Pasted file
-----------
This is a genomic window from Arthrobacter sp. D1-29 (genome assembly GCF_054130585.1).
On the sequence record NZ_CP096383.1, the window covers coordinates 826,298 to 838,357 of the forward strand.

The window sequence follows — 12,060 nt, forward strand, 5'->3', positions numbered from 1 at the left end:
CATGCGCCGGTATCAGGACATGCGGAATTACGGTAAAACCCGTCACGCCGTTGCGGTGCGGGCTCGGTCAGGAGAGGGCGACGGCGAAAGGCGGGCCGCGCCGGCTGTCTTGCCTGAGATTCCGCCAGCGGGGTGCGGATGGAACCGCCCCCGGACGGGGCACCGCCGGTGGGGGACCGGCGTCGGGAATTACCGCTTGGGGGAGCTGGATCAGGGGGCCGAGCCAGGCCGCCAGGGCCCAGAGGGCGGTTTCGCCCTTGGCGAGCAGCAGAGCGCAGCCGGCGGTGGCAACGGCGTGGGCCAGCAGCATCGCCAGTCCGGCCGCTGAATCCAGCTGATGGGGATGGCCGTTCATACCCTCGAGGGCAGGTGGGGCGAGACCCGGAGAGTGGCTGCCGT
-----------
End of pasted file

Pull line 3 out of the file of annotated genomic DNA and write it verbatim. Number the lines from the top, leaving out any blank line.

The window sequence follows — 12,060 nt, forward strand, 5'->3', positions numbered from 1 at the left end: